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About Capital city courier. (Lincoln, Neb.) 1885-1893 | View Entire Issue (May 13, 1893)
GAFiTAL OiTY OUUW1BH,
GALLERY OF FINE ARTS.
Special Attraction at the
HIE TARNISH INK OK IMCTIIItKH.
II I Now doing on In Viirloiia 1'itrli of llm
MRtmrrnl Art I'ntneo llvn Aerra of
rirlnri'i suit fUnlnnry - HUlity f tlm '
Forrlniior 1'rogroat Mmln In Art In
Woiil.n't FAin, Mny 1'J. .Special.
At last Mm Art Gallery I open ntul wo on- t
lor. A groat croii d has preceded us. Kor ,
teveral day after Mm formal opening of
the exposition Mil department was closed
mi Mint Min work of hanging pictures and
placing Mutuary might bo completed.
Kveti now thrni nro soiun bum spaces on
Mm walls, and tho varnishing of iilcturri.
I going on In vnrlous parts of Mm iiimn
iitoMt building. Virnlshliig, on know, Ik
iv uroccM of brightening l ,l lli'rn Mint
tuny lmvo boon u llttlu marred or scratched
ly shipment or bundling. Somo of the
foreign artists are. no particular nliout this
varnishing " ""'J' M,,v" ,,,n" "ll ,m'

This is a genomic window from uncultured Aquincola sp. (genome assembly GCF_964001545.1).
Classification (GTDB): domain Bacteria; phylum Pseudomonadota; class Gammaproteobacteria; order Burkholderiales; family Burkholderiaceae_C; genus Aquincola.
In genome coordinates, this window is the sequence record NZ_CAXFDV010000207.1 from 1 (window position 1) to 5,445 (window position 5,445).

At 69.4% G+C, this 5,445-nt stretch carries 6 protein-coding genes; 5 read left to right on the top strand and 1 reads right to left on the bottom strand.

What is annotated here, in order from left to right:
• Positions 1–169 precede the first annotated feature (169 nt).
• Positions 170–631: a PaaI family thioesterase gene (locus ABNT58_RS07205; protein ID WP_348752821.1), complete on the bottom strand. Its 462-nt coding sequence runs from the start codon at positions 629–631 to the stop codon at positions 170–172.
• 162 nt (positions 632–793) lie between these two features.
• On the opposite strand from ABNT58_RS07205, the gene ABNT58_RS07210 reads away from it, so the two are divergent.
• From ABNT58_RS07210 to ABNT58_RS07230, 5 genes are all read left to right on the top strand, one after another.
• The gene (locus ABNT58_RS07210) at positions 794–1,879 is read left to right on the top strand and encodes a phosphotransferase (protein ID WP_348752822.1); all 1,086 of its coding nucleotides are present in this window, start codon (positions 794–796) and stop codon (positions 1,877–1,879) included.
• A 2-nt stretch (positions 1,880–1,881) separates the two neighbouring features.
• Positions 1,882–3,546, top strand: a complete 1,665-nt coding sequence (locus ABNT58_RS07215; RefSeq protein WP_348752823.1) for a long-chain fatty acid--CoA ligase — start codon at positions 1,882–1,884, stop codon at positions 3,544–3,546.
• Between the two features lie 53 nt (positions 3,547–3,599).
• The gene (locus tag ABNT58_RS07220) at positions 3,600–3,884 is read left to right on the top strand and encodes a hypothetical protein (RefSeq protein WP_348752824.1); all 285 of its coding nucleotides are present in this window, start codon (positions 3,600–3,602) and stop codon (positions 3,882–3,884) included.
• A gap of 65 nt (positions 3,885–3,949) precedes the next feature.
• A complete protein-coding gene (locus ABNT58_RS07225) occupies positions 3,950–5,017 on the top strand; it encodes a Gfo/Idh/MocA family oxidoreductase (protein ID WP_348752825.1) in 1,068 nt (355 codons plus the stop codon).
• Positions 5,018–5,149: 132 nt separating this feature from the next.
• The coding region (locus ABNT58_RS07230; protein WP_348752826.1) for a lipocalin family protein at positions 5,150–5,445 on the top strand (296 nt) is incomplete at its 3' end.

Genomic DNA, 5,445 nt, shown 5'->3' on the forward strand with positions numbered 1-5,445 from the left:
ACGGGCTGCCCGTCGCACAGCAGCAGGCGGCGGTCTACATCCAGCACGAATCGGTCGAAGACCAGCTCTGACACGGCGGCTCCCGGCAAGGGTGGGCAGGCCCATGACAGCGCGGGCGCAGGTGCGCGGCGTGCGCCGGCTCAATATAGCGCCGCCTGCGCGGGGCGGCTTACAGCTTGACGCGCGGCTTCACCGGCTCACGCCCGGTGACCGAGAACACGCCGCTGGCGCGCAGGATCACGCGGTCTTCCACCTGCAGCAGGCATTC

way to America to ilo It themselves, or i
havo cnt men wlioin thoy Kmiiv inn! trust I
to do It for tlu'in. Olio Ik not Hiirprlxt'il
Mint tlm nrt department wiim not unite
comploto on tlm opening ilny. It In Much n j
tremendous aggregation of Mm work of
painters, sculptors, etchers mill carvers
that the wonder Is It Is ready oven now.
People who should know whereof Mmy
speak In such matters say Mm world never
before unw suult a collection of nrt works
iimlor ono roof.
Imagine, If you enn, tlvoncrcsof pictures
mid stntunry. Some ono bus taken the
trouble to ciilculntii Mio distance u visitor
mufti wnlk If ho woulil see every piece of
line nrt In Mm great building audita two
.paclous annexes, nnil tlm nuollont, If 1
remember right, Is seven miles. TIiImsIiii
plo figure will glvu you n clearer lilev of
tho magnitude of tlm display Mum coulil
la) obtained from nny iioscripuou iiim i